Patent Citations
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Reference
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Referenced by
Citing PatentFiling datePublication dateApplicantTitle
US5413753 *Sep 17, 1993May 9, 1995E. I. Du Pont De Nemours And CompanyMethod for dispersion spinning of sheathed rod-in-tube superconducting composites
US5518972 *Dec 21, 1993May 21, 1996Finch International LimitedSuperconductivity
US5521150 *Sep 15, 1994May 28, 1996International Superconductivity Technology CenterMethod of joining Y-based oxide superconductors
US5534091 *Jul 28, 1994Jul 9, 1996Daihen CorporationJoining method of ceramics and insertion member for heating and joining for use in the method
US5756427 *Jun 7, 1995May 26, 1998Zhou; DaweiPressing, heat treatment; joints
US6159905 *Jun 2, 1999Dec 12, 2000Buzcek; David M.Provides splicing geometries that facilitate wrapping joined components around a mandrel, tube or the like with minimal critical current degradation and without kinking or flexion of the joined components.
US6308399May 26, 1998Oct 30, 2001Dawei ZhouHigh-TC superconducting ceramic oxide products and macroscopic and microscopic methods of making the same
US6465739Sep 7, 1994Oct 15, 2002Finch International LimitedCeramic material having a lattice structure; wherein no observable energy interchange occurs between the current carriers and the lattice; flow of current generates no observable voltage gradient
US6561412 *Nov 30, 2000May 13, 2003Superconductivity Research LaboratoryMethod of joining together superconductors and a superconductor joined member produced by same
US6574852Oct 29, 2001Jun 10, 2003Dawei ZhouMacroscopic process of forming superconductors
US6949490Jun 9, 2003Sep 27, 2005Dawei ZhouHigh-TC superconducting ceramic oxide products and macroscopic and microscopic methods of making the same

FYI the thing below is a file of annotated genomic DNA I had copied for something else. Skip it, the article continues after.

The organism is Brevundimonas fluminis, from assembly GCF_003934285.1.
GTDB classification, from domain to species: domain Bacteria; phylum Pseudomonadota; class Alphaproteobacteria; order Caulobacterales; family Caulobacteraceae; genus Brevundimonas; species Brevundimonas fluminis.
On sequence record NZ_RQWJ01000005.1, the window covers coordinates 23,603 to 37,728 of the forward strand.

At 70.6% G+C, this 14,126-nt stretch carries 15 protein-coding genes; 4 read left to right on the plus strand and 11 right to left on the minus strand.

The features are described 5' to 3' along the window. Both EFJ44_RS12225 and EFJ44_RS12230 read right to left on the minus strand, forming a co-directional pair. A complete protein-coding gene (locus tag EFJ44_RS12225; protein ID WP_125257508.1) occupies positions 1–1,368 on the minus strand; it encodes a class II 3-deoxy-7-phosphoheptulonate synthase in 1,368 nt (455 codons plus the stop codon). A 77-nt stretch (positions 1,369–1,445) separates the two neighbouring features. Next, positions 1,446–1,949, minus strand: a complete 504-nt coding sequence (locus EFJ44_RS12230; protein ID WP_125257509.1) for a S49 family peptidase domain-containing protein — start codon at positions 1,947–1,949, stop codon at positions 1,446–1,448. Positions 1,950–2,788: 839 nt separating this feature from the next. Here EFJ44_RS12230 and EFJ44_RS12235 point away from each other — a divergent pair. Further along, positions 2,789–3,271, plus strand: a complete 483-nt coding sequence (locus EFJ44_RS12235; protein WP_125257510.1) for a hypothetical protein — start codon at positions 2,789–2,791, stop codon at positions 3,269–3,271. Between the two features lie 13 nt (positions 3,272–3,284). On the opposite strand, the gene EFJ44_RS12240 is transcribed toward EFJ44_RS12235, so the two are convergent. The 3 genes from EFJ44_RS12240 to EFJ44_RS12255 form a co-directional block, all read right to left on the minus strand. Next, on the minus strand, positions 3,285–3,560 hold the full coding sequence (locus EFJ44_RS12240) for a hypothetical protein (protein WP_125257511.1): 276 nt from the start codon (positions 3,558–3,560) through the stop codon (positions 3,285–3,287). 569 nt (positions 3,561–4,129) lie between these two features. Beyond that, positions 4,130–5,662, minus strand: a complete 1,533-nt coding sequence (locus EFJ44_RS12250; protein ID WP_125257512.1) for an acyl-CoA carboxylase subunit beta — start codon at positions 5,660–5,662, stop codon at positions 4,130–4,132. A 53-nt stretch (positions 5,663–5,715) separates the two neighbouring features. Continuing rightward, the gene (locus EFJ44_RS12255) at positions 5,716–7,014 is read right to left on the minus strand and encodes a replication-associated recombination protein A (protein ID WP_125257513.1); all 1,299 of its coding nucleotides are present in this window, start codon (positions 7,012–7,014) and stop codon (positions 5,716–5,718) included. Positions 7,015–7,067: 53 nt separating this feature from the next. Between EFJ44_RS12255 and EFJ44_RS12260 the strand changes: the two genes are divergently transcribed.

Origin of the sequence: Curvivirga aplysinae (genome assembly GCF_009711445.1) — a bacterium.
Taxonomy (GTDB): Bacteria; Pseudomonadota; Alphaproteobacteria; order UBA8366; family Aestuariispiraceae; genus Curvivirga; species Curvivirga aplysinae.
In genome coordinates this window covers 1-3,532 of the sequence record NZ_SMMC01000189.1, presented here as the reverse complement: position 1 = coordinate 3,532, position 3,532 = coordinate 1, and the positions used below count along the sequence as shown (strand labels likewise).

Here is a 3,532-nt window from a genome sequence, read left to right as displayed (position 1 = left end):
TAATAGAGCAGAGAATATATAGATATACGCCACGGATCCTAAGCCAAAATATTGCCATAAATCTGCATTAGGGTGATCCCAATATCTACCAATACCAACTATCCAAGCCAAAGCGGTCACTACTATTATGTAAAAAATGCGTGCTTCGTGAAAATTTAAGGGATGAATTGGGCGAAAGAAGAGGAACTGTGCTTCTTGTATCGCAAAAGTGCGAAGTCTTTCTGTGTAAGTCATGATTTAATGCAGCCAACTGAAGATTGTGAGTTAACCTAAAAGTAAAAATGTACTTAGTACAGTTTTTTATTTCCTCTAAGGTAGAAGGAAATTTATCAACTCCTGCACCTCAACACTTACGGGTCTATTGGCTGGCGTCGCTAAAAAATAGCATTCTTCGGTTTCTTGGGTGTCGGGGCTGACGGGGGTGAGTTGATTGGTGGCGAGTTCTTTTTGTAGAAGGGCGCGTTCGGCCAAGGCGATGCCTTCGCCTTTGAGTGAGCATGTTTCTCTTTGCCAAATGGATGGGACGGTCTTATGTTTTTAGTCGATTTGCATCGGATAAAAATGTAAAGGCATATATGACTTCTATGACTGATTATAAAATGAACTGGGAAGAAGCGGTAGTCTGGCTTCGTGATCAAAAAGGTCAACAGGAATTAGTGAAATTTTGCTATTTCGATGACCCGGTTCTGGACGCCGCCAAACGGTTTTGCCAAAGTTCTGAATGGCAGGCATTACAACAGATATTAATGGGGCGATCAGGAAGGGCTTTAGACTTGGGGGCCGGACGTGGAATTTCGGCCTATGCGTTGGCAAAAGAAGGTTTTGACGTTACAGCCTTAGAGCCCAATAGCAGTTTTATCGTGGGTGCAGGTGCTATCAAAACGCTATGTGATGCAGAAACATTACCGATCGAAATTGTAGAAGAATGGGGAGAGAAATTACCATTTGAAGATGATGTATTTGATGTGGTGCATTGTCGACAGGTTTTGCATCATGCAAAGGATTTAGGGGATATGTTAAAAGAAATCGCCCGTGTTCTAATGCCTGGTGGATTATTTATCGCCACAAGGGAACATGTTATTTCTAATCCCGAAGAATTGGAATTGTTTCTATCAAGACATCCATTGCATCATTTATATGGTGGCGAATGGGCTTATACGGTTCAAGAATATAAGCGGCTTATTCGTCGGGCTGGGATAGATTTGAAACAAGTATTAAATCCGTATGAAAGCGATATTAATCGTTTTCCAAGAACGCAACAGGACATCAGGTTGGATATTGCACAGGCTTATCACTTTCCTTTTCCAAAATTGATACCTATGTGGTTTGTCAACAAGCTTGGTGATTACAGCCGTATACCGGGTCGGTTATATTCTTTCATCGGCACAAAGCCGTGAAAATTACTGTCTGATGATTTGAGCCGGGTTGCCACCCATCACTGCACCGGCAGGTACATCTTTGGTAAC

US7132162 *Dec 6, 2004Nov 7, 2006Sumitomo Electric Industries, Ltd.Superconducting coil and superconducting apparatus
US7468207Jun 9, 2006Dec 23, 2008Sumitomo Electric Industries, Ltd.Superconducting coil and superconducting apparatus
US8318068 *Oct 2, 2009Nov 27, 2012Fokker Aerostructures B.V.Method for producing a connection between composite parts
US8652382 *Jul 1, 2008Feb 18, 2014Andersen CorporationMethods of joining
DE112007003312T5Dec 31, 2007Jan 28, 2010Council Of Scientific & Industrial ResearchVerfahren zur Verbindung oxidischer supraleitender Rohre mit einer supraleitenden Verbindungsstelle
EP1107324A2 *Nov 28, 2000Jun 13, 2001Superconductivity Research Laboratory Of International Superconductivity Technology CenterMethod of joining oxide superconductors and superconductor members produced by same
WO2012176074A1Mar 27, 2012Dec 27, 2012Council Of Scientific & Industrial ResearchA process for joining of tubes of (bi,pb) -2223 oxide high temperature superconductors using modified superconducting paste
Classifications
U.S. Classification505/450, 156/158, 505/782, 264/261, 264/332, 505/490, 156/48, 505/739, 156/89.12
International ClassificationC04B37/00, H01L39/02, C04B35/45
Cooperative ClassificationY10S505/739, Y10S505/782, C04B2237/06, C04B2237/80, C04B35/4525, C04B2237/34, H01L39/02, C04B2237/78, C04B37/005
European ClassificationH01L39/02, C04B35/45L2, C04B37/00D2
Legal Events
DateCodeEventDescription
Nov 20, 2001FPExpired due to failure to pay maintenance fee
Effective date: 20010914
Sep 16, 2001LAPSLapse for failure to pay maintenance fees
Apr 10, 2001REMIMaintenance fee reminder mailed
Feb 20, 1997FPAYFee payment
Year of fee payment: 4